maanantai 13. joulukuuta 2010

Thoughts and pictures from 2009 Christmas break

I came home yesterday evening and as soon as I stepped out from the airport building to a brisk -14’C winter weather the coldness hit my lungs and it felt a bit hard to breath at first. It was strange as I didn’t remember how the cold air really does that to you and for a split second I felt like an outsider, a non-native. And as silly as it sounds, it made me feel a little sad as I could see how I had become a little alienated from my Finnishness. From what I once took for granted and from what I hardly ever thought as it was so natural to me. Hence,  the white-blue talk. 

Mum and I drove home and I was really stunned by the amount of snow! Normally at this time of the year, Helsinki doesn’t have this much snow or such low temperature, but this year it is different and I do have to say that it looks and feels lovely. It is like a true winter wonderland here. Whoop, bring on the ice skates! I’m, and always have been, such a winter person anyway so I don’t complain. 

You know how people always say that they would like to move to somewhere warm to escape winter and then come back home for summer. I have always said that my ideal seasonal cycle would include winters in snowy and cold places, summers in Finland. I LOVE Helsinki in the summertime! For me there is no better place on earth.  Autumns I would like to spend in places where you can see how nature changes its colours or garments, if you like, before preparing itself for winter. I have a lifelong dream of going to Lapland and seeing the proper autumn “ruska” in those lattitudes.

Surprisingly,  I have never been a big fan of spring. People often say that spring, the beginning of something new, is the best time of the year, but  for me it really does nothing. I would rather spend my springs somewhere warm –like in Hong Kong :)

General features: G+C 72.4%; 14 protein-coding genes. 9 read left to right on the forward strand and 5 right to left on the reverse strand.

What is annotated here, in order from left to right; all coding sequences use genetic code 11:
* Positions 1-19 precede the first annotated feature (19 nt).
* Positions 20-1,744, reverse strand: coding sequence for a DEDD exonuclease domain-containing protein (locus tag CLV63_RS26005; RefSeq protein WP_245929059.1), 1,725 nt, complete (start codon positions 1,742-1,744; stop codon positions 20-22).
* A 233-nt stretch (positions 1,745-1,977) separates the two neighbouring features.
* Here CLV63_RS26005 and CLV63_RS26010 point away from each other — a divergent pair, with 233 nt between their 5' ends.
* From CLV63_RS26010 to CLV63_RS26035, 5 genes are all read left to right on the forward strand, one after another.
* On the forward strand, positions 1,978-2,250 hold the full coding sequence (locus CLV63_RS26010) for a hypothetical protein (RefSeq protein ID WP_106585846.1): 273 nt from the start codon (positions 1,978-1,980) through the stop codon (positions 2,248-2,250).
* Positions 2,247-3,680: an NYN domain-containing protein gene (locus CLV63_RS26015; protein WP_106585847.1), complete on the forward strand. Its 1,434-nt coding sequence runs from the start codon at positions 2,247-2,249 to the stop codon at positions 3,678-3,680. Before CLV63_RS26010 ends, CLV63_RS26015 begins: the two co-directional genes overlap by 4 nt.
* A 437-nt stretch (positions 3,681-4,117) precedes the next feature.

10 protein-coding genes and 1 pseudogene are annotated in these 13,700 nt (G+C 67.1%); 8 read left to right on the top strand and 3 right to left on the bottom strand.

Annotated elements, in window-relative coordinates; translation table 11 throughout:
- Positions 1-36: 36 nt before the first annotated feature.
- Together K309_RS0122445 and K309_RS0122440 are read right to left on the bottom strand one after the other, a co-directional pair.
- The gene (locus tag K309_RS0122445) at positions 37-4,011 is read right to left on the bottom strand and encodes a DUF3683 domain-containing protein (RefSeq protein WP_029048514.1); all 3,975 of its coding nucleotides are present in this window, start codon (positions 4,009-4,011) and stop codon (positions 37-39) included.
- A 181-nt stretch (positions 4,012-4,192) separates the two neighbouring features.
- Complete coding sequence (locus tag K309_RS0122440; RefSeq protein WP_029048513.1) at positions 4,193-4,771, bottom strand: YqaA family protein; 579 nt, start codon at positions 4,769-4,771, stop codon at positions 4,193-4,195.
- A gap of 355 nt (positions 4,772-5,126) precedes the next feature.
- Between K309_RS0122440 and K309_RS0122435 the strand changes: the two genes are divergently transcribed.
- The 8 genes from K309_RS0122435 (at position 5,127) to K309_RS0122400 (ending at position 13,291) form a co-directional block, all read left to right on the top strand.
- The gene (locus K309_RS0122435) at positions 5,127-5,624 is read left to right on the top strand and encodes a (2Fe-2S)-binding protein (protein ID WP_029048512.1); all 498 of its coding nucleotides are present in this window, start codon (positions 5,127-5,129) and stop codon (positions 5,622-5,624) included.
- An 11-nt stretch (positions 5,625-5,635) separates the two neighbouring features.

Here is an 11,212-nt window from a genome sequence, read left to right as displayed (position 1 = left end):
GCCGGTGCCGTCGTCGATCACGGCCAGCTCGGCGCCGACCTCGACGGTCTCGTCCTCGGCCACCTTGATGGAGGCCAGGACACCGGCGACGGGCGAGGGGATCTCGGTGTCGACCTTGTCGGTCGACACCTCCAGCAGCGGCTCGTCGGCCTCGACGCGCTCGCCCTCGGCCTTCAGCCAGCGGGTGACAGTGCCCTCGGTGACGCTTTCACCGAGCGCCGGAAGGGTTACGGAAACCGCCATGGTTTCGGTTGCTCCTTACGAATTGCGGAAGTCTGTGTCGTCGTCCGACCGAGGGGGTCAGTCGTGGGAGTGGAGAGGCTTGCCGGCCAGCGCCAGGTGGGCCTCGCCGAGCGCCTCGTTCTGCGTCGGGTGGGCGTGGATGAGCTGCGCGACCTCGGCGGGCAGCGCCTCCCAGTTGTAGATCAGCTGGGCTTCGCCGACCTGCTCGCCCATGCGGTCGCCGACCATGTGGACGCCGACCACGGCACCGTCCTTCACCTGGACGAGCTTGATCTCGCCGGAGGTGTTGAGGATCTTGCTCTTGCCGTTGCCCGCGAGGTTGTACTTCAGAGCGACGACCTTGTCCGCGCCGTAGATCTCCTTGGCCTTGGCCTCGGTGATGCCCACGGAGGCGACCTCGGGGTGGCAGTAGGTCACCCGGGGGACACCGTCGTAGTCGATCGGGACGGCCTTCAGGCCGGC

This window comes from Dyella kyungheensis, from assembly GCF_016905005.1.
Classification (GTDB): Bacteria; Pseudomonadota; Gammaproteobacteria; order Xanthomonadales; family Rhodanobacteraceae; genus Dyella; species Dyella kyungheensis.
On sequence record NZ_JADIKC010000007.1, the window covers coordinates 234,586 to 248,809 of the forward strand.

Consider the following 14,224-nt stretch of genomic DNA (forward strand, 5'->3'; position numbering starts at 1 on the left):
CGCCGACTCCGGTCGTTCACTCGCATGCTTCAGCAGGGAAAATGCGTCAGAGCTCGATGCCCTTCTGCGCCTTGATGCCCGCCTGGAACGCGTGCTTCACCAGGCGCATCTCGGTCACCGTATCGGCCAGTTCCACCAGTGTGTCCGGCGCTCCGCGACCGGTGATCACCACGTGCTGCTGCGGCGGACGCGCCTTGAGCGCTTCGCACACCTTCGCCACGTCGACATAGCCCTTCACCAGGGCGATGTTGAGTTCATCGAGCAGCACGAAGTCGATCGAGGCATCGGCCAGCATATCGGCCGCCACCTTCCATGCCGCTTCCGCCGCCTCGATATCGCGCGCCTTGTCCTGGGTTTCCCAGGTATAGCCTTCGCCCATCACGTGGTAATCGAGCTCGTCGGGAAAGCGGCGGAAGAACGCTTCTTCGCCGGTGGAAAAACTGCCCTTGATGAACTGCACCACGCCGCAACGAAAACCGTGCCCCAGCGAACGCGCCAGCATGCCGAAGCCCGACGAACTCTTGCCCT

So yeah back to main post; I woke up today at 10am and it was so peaceful and clean! Oh I love my mum. She has passed down her OCD cleaning habits on me, which is why I just feel so much happier in clean and simplistic environment. So yes, I blame on my mum when I’m occasionally nagging at Rob and Charlie on the state of our flat at times. I’m especially bad when it comes down to kitchen and toilets. I can’t help it!  They need to be clean :D

Now I’m watching TV, which is a luxury since we don’t have a TV at home and even if we would, I wouldn’t have enough time to watch it, so I’m enjoying my TV quality time at the moment. I was just watching a new channel, which I assume, is an independent small budget TV channel aired only in the capital area. They are showing local documentaries and little clips on what has happened throughout the year 2010 in Helsinki. One of the programmes was called Astu ovesta sisään which translates to step through the door.  The programme was filmed last summer and a young very Scandinavian looking girl was interviewing small shop owners around the city. In this particular episode they filmed little art boutiques and second hand shops in a part of Helsinki called Arabianranta, which is the city's "Art and Design city community".

 It was interesting to see how all the boutique owners and gallerists said exactly the same thing; they wanted to offer something different from the mainstream and avoid over-materialism by recycling. Most of them wanted to sell only something completely Finnish or Scandinavian with very simplistic and clear design and cuts. I like that and I think that is a good ethos behind your business. It differentiates these little shops from big department store and chains and luckily there is always a demand for good quality products that are “made in Finland”. Interestingly, you could argue that Finns are very similar to Japanese consumers in a sense of people are willing to pay a little bit more if they know that the products have better quality. Funnily enough, I just realised I’m actually drawing connections between my Business School modules and watching TV here! Well done lecturers!

And then again, I believe it is the same everywhere in the world and every region you go. It is true when people say that you should always try to buy local products. I completely agree. And you should always try to support smaller sized firms and entrepreneurs whenever possible too. It is almost like a punch to globalisation’s face, if you try to buy products that are made as close home as possible –regardless where you live. I sound very green here, don’t I?

Ei kommentteja:

Lähetä kommentti